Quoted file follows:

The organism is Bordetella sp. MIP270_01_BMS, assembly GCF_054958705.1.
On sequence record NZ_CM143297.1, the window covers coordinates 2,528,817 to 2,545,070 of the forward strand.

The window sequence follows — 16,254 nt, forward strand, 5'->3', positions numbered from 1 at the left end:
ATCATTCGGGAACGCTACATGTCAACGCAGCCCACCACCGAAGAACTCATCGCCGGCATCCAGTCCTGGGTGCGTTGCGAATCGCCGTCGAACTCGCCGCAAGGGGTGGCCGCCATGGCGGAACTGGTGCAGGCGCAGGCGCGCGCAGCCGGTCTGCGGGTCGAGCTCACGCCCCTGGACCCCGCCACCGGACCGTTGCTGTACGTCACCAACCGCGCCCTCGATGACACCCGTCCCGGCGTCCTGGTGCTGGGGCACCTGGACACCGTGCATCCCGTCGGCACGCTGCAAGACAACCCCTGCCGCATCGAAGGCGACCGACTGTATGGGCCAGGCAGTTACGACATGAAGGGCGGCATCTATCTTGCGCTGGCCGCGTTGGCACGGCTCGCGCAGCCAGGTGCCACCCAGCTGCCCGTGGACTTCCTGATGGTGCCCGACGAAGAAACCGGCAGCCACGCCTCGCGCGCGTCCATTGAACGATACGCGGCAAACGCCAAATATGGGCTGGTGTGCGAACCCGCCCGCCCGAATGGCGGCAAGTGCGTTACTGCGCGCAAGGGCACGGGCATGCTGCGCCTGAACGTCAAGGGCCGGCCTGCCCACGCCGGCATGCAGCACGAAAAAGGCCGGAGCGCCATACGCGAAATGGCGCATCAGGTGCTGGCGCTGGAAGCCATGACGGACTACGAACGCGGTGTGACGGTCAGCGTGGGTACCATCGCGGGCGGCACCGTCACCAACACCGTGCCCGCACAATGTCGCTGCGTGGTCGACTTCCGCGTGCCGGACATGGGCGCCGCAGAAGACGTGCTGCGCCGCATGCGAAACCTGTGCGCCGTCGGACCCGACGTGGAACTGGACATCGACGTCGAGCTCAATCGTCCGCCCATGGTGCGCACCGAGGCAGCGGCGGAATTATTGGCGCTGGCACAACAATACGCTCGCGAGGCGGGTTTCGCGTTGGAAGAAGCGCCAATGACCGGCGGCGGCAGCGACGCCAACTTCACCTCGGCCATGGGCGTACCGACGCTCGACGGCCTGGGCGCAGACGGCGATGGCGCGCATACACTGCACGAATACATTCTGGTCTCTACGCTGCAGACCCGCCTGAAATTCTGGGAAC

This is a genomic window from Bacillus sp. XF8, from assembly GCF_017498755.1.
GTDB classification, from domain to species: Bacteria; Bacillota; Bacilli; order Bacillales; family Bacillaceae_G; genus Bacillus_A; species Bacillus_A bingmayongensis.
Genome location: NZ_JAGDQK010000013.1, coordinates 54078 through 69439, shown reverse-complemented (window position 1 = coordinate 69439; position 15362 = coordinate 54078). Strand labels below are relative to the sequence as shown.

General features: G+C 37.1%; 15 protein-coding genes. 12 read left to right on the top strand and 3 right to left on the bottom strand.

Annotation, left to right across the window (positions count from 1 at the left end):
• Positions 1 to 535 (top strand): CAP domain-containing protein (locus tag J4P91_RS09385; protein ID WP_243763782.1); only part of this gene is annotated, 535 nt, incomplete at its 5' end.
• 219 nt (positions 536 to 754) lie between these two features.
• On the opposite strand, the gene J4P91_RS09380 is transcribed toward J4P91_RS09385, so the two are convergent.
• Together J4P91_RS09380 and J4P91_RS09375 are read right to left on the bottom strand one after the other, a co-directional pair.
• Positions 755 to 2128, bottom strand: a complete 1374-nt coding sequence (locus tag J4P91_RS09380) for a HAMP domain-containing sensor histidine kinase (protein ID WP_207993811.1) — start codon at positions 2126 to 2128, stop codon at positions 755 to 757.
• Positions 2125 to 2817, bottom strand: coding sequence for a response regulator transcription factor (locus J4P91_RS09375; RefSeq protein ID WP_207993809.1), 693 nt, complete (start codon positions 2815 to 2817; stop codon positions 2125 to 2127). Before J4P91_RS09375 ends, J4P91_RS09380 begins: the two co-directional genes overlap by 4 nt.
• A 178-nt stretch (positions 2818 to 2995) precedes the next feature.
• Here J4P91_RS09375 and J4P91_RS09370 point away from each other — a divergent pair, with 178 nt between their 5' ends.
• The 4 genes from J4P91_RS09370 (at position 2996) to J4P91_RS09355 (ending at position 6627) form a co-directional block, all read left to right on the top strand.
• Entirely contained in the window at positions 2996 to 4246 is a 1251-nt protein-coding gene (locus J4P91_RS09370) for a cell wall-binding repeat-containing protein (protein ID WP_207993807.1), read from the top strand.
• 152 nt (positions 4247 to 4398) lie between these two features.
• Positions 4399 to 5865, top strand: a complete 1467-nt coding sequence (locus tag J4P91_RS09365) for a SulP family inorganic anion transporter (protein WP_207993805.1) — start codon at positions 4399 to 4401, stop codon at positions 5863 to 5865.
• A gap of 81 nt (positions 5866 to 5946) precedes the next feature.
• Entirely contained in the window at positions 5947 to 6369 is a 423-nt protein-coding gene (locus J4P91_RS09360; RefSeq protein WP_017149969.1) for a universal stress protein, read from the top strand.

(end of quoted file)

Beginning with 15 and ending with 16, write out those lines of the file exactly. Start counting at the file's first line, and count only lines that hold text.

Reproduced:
• Positions 2125 to 2817, bottom strand: coding sequence for a response regulator transcription factor (locus J4P91_RS09375; RefSeq protein ID WP_207993809.1), 693 nt, complete (start codon positions 2815 to 2817; stop codon positions 2125 to 2127). Before J4P91_RS09375 ends, J4P91_RS09380 begins: the two co-directional genes overlap by 4 nt.
• A 178-nt stretch (positions 2818 to 2995) precedes the next feature.